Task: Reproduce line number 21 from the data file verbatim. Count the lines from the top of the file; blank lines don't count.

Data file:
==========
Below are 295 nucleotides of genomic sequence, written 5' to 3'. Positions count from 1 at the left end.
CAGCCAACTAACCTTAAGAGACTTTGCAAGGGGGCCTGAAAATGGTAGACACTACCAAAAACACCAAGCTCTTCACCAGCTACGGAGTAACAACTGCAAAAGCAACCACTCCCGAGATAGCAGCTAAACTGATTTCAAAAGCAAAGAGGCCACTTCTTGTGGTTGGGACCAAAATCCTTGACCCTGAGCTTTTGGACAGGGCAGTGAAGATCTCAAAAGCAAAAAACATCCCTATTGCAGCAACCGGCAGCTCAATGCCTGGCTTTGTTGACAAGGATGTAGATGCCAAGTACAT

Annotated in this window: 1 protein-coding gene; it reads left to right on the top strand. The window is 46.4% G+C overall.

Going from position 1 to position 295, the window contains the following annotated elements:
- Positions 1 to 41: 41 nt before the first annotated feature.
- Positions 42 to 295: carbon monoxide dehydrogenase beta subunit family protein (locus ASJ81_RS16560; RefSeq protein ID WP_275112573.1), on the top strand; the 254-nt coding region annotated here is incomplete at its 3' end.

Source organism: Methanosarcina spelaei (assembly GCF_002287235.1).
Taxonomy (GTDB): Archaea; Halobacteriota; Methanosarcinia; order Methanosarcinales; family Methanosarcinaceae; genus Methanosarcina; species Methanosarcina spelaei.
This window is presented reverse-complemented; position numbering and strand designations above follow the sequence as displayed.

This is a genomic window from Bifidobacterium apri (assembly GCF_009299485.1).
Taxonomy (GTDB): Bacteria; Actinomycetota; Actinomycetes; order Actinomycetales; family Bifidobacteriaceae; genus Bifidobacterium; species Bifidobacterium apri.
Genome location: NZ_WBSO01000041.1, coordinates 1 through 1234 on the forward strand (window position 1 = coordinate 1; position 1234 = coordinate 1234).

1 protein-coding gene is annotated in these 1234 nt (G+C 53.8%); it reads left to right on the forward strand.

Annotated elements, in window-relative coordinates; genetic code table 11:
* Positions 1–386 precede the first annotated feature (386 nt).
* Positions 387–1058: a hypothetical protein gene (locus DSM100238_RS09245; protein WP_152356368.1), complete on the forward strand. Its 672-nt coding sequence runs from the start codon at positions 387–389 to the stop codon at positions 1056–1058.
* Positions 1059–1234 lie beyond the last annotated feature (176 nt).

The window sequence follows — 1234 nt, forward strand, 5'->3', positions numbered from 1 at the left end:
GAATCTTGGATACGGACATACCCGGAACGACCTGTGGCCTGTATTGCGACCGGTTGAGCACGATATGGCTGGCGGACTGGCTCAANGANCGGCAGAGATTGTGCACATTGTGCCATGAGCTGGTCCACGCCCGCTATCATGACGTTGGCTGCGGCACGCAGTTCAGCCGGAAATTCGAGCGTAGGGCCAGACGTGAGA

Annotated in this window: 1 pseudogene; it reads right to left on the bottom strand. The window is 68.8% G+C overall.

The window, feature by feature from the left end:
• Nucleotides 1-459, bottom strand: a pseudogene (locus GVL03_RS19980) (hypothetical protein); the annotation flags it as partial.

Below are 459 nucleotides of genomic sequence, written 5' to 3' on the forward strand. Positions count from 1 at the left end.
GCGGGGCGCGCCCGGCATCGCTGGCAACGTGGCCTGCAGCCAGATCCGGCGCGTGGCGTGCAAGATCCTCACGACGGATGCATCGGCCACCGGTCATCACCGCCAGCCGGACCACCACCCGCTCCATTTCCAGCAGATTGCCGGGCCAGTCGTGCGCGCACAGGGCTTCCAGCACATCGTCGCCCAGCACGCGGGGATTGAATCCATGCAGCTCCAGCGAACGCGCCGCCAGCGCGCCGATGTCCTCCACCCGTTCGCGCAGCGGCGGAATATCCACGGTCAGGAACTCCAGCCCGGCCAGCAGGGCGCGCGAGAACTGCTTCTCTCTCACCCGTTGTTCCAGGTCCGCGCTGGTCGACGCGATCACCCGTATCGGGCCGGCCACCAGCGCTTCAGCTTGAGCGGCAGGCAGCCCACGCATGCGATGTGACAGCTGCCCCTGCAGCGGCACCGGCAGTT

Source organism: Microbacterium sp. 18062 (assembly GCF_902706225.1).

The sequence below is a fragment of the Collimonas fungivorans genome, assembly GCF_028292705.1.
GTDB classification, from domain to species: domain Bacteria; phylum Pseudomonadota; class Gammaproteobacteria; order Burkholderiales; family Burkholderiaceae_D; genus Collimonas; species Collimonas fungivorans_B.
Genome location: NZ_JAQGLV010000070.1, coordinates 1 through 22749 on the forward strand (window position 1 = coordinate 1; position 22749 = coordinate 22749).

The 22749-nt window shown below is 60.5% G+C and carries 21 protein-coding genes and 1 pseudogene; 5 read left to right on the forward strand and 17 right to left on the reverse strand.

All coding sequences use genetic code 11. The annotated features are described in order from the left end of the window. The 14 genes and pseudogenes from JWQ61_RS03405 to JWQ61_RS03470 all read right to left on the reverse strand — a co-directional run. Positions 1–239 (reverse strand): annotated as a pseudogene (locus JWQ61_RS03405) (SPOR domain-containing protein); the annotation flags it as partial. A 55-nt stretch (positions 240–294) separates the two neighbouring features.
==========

The window, feature by feature from the left end: